Humans and animals have physical and psychological differences, which make animal research useless, or ineffective ( Williams 49).Animals are also induced with diseases, but these tests almost never result in a cure that can be used on humans. Animals are not naturally prone to heart disease and high blood pressure so scientists have to imitate them in the subjects. This has little or no comparison to humans that are troubled by these diseases naturally, and contrary to popular opinion animal research does not save lives, it destroys them. Evidence suggests that it actually kills people. All dependable information on both heart disease and high blood pressure has resulted from human experimentation, even though millions of similar experiments were conducted on animals. If animal tests were at all effective enough to be believed then humans would never have taken aspirin or penicillin, because they both cause death in cats ( Blake 32-3).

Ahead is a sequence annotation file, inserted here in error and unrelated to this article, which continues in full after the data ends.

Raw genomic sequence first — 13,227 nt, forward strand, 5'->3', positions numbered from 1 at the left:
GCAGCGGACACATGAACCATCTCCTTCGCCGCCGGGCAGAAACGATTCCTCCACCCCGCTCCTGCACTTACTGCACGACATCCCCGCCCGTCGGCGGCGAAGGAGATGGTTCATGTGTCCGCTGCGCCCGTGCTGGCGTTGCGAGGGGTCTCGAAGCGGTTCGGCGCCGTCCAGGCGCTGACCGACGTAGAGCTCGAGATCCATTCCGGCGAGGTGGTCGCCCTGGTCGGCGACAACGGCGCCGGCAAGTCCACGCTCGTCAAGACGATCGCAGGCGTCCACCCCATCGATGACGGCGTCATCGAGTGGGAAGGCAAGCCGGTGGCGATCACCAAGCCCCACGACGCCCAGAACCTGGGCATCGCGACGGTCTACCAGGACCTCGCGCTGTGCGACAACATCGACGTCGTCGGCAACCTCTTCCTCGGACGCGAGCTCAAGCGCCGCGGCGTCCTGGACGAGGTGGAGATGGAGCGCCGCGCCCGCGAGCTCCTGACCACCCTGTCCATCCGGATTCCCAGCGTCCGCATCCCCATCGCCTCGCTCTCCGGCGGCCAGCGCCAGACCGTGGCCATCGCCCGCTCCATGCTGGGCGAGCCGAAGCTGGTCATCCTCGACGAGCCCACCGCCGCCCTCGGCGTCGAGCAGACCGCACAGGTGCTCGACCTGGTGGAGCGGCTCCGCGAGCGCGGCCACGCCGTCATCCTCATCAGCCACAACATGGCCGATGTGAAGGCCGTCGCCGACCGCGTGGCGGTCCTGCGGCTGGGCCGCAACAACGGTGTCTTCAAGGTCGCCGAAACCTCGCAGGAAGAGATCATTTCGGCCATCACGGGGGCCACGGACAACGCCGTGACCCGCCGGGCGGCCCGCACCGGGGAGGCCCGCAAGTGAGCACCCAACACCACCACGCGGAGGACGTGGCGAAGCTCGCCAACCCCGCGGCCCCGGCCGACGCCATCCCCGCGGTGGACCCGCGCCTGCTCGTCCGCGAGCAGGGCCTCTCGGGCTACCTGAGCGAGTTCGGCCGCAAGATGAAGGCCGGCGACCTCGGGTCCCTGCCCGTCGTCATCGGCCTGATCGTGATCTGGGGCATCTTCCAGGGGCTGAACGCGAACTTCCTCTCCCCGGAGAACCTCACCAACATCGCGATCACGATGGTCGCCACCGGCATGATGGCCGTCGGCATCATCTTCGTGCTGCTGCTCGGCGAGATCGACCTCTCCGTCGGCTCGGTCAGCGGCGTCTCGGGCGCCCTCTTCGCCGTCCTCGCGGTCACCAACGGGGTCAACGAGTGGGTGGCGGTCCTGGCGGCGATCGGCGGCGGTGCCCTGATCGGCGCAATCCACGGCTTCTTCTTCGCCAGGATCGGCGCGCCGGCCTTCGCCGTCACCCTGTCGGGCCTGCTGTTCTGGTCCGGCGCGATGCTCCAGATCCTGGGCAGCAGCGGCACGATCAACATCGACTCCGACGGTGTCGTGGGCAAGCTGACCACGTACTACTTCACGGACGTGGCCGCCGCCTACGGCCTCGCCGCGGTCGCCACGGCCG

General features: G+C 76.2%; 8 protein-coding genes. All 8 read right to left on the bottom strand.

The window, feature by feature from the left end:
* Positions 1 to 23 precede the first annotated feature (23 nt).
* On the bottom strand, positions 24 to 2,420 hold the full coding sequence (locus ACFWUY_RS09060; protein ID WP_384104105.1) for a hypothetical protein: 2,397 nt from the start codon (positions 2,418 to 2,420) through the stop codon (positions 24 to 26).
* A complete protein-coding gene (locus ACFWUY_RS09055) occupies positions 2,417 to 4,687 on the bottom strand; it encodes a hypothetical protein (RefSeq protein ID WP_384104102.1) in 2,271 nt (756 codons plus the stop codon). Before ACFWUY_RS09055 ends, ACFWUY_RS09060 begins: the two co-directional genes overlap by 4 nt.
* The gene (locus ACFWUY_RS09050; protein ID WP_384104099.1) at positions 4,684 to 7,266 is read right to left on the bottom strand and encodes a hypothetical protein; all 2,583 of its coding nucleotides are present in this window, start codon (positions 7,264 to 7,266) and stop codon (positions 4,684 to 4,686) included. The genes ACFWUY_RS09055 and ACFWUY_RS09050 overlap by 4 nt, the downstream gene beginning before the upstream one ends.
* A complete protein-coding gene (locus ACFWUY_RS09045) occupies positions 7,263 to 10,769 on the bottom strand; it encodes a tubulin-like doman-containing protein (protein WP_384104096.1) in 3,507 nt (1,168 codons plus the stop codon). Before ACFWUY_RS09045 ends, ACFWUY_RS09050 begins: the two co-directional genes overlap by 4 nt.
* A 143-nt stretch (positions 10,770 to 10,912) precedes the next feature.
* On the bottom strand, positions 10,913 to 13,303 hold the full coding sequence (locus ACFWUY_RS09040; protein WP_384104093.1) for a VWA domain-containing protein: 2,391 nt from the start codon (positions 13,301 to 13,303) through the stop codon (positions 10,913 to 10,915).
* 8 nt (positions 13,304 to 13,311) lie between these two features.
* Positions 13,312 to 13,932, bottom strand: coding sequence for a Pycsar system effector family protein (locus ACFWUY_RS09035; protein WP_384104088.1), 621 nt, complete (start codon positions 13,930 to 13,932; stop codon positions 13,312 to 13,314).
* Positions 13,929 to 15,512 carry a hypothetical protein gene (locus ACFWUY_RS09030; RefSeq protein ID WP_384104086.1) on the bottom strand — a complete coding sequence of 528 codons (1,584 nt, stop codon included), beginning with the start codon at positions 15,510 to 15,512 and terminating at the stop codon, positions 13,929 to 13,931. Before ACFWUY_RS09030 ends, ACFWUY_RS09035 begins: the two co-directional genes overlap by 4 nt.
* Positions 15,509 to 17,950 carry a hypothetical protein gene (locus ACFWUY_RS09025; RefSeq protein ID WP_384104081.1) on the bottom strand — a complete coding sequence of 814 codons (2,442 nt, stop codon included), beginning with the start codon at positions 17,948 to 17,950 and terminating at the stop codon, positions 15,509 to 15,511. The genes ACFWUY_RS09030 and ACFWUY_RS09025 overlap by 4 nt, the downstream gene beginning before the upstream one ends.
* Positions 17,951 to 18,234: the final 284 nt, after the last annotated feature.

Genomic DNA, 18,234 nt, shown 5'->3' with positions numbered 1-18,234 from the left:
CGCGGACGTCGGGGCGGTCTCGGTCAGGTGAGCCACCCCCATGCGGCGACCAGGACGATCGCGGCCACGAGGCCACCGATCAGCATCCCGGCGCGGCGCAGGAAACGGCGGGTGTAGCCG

The American Welfare Institute s Critical Review of Conditions in Institutions Receiving Funds Under DHEW Auspices documented the following atrocities upon visitation to these institutions: cages too small for animals to stand or lie in a normal position, failure to administer pain-relieving drugs after surgery, to destroy suffering animals, to supervise animals after surgery, to provide comfortable resting places for animals, repeated use of the same animal for painful procedures, failure to provide water, and to identify animals, immobilization of unanesthetized animals, and filth( Animal 66). There is only one way for an animal to leave a laboratory, deceased. Even though these horrible acts have been recognized in many different institutions there are no provisions in the Animal Welfare Act for animals having experiments or procedures conducted on them in labs, in fact the government cannot interfere in experimentation whatsoever ( Joy 62).